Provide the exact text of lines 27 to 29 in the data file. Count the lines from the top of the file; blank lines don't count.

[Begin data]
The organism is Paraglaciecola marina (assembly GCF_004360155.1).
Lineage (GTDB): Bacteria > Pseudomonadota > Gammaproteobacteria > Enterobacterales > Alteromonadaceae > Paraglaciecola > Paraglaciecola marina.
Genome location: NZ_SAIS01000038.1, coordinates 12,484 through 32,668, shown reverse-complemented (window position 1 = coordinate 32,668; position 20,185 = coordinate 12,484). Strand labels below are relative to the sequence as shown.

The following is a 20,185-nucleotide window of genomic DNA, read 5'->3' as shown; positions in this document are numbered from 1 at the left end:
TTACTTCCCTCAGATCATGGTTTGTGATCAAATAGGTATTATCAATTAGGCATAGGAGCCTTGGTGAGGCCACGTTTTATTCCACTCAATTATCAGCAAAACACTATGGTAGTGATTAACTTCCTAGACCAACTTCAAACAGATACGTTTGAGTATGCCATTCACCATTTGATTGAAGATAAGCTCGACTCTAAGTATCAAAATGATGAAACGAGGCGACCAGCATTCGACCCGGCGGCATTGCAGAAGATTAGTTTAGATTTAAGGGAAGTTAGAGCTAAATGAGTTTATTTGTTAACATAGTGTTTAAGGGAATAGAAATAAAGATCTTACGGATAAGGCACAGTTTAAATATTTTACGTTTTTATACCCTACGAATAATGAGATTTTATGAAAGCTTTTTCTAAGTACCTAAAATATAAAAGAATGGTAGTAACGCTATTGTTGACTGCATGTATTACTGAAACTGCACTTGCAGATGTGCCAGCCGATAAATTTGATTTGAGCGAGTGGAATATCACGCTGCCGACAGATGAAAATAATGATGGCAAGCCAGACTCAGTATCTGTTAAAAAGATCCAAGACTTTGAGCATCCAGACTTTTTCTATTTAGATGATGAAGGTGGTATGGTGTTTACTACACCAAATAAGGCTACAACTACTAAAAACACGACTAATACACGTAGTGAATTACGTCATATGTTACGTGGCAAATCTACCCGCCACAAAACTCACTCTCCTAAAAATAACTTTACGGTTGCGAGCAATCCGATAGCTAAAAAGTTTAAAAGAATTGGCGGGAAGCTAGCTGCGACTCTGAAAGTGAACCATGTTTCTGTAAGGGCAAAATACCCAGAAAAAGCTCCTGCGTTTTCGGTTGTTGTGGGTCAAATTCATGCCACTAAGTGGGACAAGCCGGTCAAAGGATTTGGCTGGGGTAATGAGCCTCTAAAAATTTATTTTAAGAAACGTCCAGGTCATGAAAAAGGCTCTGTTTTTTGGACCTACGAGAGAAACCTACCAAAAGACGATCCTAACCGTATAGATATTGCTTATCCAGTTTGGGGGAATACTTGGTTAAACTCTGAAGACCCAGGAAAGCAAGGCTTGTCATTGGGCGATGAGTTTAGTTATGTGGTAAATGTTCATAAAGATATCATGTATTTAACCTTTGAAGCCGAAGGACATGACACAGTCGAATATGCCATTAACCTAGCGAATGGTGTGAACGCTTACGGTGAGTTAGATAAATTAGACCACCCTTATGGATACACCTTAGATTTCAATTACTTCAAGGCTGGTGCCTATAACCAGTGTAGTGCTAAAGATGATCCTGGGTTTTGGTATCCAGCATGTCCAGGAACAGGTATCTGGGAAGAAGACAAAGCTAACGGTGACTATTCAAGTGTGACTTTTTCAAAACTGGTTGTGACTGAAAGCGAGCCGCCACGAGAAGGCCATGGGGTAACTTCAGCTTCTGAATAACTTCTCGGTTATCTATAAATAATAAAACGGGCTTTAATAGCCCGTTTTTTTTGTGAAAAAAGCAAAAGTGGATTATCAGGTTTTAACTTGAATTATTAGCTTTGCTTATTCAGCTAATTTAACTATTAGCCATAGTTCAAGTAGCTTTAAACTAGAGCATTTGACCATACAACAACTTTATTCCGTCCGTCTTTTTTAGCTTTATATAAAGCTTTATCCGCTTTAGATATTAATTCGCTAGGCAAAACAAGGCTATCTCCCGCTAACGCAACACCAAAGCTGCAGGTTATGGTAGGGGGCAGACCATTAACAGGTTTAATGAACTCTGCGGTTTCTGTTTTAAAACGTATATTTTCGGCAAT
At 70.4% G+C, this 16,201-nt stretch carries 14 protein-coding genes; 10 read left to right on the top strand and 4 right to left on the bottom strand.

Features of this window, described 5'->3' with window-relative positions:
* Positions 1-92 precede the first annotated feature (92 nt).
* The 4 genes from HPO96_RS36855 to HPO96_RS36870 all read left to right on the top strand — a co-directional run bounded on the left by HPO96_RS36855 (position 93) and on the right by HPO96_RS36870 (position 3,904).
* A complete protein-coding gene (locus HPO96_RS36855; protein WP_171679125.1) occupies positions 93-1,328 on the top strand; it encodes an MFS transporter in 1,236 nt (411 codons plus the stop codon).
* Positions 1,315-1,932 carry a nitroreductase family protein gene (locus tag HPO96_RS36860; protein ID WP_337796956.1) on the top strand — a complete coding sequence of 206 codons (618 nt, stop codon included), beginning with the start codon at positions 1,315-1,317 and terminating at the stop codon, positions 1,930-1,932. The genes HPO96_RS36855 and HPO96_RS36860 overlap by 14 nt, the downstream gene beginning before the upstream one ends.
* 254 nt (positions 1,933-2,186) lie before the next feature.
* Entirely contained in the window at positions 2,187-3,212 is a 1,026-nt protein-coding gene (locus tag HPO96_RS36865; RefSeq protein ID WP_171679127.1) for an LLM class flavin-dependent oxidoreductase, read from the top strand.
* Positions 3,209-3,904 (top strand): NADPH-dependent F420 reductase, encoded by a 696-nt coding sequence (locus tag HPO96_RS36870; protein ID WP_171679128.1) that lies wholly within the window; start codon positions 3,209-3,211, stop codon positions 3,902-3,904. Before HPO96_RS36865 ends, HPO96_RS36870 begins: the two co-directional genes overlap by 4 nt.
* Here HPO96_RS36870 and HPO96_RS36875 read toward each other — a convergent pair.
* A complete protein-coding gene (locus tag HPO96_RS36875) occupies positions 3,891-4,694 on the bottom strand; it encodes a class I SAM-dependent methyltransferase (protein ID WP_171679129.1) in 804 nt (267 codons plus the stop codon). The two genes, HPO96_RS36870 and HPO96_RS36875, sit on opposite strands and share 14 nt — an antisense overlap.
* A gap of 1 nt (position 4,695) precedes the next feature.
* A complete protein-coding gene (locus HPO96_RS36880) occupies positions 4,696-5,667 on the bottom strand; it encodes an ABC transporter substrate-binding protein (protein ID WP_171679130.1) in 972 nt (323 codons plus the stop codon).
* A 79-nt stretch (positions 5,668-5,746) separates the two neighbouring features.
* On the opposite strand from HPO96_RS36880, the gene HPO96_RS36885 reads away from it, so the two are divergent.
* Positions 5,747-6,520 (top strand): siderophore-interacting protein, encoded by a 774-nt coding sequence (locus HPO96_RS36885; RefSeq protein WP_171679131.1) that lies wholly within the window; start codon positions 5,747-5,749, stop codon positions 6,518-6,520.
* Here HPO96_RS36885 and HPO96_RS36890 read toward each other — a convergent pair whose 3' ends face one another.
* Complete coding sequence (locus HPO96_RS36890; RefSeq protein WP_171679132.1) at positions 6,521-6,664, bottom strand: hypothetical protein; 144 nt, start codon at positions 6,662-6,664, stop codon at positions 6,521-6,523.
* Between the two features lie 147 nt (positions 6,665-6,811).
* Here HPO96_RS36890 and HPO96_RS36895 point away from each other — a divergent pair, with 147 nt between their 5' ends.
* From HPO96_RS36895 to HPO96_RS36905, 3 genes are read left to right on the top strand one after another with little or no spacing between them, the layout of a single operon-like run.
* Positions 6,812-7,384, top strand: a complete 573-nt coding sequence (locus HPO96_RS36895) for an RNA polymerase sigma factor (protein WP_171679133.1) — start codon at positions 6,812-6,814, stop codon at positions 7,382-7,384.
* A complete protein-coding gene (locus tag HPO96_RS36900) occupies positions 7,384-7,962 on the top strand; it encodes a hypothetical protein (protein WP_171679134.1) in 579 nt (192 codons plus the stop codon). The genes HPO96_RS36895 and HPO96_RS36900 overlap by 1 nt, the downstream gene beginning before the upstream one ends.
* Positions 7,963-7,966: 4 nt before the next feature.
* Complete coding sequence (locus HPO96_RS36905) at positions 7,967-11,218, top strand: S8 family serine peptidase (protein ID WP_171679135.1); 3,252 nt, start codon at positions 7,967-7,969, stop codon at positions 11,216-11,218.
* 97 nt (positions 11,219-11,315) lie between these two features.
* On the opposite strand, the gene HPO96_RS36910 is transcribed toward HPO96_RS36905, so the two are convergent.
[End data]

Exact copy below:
* Positions 6,812-7,384, top strand: a complete 573-nt coding sequence (locus HPO96_RS36895) for an RNA polymerase sigma factor (protein WP_171679133.1) — start codon at positions 6,812-6,814, stop codon at positions 7,382-7,384.
* A complete protein-coding gene (locus tag HPO96_RS36900) occupies positions 7,384-7,962 on the top strand; it encodes a hypothetical protein (protein WP_171679134.1) in 579 nt (192 codons plus the stop codon). The genes HPO96_RS36895 and HPO96_RS36900 overlap by 1 nt, the downstream gene beginning before the upstream one ends.
* Positions 7,963-7,966: 4 nt before the next feature.